Corporate-credit securitizations also showed rising correlations over the past several months. The figure below plots implied correlations12 for issuers in the North American investment-grade and high-yield CDS indexes from prices of the equity tranche of synthetic collateralized debt obligations (SCDOs).13 The picture tracks what we see above through the factor lens, implying the potential for contagion in the credit markets.


Implied Issuer Correlations Rose Simultaneously with the Factors

Implied Issuer Correlations Rose Simultaneously with the Factors

Source: IHS Markit

What are some of the potential impacts of elevated correlations on the financial system? We’ve recently documented how elevated correlations in the leveraged-loan market may lead to losses on collateralized loan obligations. Further, higher correlation among issuers may increase risk in cash credit portfolios due to weaker diversification. In addition, the risks to central counterparties — a topic of recent concern for the industry14 — might also increase as the prospect of correlated defaults may pose a larger threat to margin reserves than idiosyncratic defaults.



The market rally since late March has inspired commentary comparing it with the rallies of late 2008 and early 2009.15 The first was ephemeral and the second a genuine inflection point in the credit cycle. Amid the backdrop of a global pandemic and unprecedented monetary and fiscal policies, investors trying to find credit-cycle coordinates may have their work cut out for them.

The authors thank Gabor Almasi, Manuel Rueda, Benedek Skublics and Chenlu Zhou for their contributions to this post.



1The iBoxx $ Liquid High Yield Index dropped 21.7% from March 6 to March 23, bouncing back to -10.5% on April 27. The iBoxx $ Liquid Investment Grade Index fell by 18.9% from Feb 20 to March 20 and ended at -4.04% on April 27.

2“Federal Reserve announces extensive new measures to support the economy.” Federal Reserve, March 23, 2020.

3The basket contained representative bonds from CDX North American High Yield and CDX North American Investment Grade Index constituents for which we have issuer-level discount curves, equity-level information and debt-to-share data — leaving us with 100 investment-grade and 61 high-yield issuers. Clients of MSCI's RiskMetrics® RiskManager® can access security-level information at

4CreditGrades is a structural (Merton-type) model that uses equity and balance-sheet information to derive default probabilities for a given issuer. Structural models view equity as a call option on the assets of the firm; declining equity prices prompt worsening of credit.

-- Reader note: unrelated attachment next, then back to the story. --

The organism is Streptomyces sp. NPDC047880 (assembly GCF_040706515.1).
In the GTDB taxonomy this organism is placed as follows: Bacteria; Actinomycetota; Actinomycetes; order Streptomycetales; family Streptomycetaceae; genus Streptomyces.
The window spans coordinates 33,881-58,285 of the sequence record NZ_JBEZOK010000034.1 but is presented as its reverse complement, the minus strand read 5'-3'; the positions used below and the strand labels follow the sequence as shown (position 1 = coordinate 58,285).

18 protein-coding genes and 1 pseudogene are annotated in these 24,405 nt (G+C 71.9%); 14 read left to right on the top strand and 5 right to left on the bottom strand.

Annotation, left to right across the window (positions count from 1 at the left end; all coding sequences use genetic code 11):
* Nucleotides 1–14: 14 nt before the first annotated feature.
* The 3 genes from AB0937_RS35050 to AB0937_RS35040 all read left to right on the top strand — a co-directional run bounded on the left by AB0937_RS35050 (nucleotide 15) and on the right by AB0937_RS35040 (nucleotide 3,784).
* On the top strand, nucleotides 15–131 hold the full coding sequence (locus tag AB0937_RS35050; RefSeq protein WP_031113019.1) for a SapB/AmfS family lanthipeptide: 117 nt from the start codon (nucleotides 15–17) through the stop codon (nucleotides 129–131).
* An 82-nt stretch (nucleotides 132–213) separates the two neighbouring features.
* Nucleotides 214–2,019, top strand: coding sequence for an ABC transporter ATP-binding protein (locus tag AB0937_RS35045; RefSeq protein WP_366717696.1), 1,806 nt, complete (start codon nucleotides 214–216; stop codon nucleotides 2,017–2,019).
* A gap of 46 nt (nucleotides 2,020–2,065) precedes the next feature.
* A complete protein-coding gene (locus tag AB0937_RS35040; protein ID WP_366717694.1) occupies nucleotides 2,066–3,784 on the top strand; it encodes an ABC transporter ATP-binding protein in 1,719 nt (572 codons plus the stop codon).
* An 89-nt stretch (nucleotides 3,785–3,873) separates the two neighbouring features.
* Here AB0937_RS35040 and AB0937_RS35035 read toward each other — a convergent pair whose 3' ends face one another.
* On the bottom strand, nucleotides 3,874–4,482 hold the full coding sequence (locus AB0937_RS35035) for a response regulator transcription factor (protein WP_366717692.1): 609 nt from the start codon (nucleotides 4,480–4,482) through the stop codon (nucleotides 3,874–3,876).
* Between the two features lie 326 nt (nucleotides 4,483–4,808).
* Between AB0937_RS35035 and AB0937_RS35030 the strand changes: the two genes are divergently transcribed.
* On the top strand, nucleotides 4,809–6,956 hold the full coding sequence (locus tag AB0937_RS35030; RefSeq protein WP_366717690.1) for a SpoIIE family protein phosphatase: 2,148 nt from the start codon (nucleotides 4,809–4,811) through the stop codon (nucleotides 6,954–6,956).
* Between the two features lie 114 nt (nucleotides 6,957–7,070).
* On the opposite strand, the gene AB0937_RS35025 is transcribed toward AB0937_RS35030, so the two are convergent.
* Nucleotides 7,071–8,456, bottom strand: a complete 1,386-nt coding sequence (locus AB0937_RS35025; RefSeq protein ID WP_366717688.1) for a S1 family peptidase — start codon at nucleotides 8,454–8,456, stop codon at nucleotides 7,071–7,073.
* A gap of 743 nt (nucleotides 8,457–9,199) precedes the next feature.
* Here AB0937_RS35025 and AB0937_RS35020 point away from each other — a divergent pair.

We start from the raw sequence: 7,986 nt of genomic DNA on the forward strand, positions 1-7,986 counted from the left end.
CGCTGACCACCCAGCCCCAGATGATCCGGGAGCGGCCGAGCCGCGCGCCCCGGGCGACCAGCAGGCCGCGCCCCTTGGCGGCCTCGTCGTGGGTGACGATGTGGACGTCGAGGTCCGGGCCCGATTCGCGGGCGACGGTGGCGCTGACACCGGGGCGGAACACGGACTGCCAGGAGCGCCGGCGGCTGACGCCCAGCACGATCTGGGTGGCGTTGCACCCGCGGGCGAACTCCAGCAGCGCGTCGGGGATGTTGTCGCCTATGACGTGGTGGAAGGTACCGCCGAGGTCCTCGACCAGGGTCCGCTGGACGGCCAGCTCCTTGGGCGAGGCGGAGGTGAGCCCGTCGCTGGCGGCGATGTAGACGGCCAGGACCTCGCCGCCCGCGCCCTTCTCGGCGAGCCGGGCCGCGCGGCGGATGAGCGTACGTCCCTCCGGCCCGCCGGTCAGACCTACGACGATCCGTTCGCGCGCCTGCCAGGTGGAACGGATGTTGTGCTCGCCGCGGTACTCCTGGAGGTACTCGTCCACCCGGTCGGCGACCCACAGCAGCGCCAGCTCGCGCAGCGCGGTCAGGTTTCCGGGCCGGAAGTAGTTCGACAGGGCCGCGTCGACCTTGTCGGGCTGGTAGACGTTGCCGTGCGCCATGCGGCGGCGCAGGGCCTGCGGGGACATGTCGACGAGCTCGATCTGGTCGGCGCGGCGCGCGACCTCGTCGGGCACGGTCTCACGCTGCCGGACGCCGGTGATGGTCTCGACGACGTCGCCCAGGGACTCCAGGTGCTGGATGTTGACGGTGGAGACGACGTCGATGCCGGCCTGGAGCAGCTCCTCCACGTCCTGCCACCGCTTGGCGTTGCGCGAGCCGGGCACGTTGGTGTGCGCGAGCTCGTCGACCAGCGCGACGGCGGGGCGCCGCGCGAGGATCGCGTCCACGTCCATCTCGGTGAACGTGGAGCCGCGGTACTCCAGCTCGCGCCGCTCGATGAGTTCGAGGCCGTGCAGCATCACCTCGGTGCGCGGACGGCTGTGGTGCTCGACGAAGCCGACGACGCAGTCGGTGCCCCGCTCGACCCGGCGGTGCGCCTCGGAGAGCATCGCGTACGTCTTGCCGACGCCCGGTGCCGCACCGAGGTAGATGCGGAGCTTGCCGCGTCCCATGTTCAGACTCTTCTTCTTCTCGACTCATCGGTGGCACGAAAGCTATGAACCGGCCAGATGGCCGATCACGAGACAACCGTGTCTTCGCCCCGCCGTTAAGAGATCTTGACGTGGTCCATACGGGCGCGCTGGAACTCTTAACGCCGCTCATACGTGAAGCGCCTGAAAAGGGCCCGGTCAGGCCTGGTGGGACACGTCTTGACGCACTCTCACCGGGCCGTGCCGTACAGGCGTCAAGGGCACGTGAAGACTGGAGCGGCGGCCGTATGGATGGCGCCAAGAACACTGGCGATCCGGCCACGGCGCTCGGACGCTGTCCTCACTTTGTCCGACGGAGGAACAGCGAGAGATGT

5I.e., bond prices fell and default-protection prices increased.

6There was a record (USD 35.6 billion) outflow from investment-grade funds during the week of March 18. In the same week, high-yield funds lost only USD 2.9 billion, though that outflow followed three weeks with unusually large withdrawals. Scaggs, A. “Investors Are Fleeing Corporate- and Municipal-Bond Funds in Record Numbers.” Barron’s, March 19, 2020.

7“MSCI Liquidity Risk Monitor Special Report.” April 28, 2020.

8“Investors Are Fleeing Corporate- and Municipal-Bond Funds in Record Numbers.” Barron’s.

9For details on the methodology, see the section and appendix on systematic strategy factors in our insight on the MAC model: Shepard, P., DeMond, A., Xiao, L., Zhou, C., and Ahlport, J. 2020. “The MSCI Multi-Asset Class Factor Model.” MSCI Model Insight.

10Biswas, S. and Mou, M. “J.Crew Tumbles Into Bankruptcy in the Wake of Coronavirus.” Wall Street Journal, May 4, 2020.

11Shepard, P. and Zhou, C. 2017. “The MSCI Fixed Income Factor Model.”

12These implied correlations (across issuers and thereby sectors) for CDS indexes are computed using a Gaussian copula model calibrated to prices of the equity tranche of synthetic CDOs.

13Equity tranches are first in line for bearing loss in the event of collateral defaults, and their payoff structure compensates for correlated rather than idiosyncratic defaults.

14Berardi, P., et al. “A Path Forward for CCP Resilience, Recovery, and Resolution.” March 10, 2020.

15Mackintosh, J. “Stock Market Surge Isn’t as Crazy as It Seems.” Wall Street Journal, April 30, 2020.



Further Reading

Coronavirus and financial markets

Could coronavirus lead to default contagion in CLOs?

Bank loans: Will crisis follow the search for yield?

Liquidity Risk Monitor Special Reports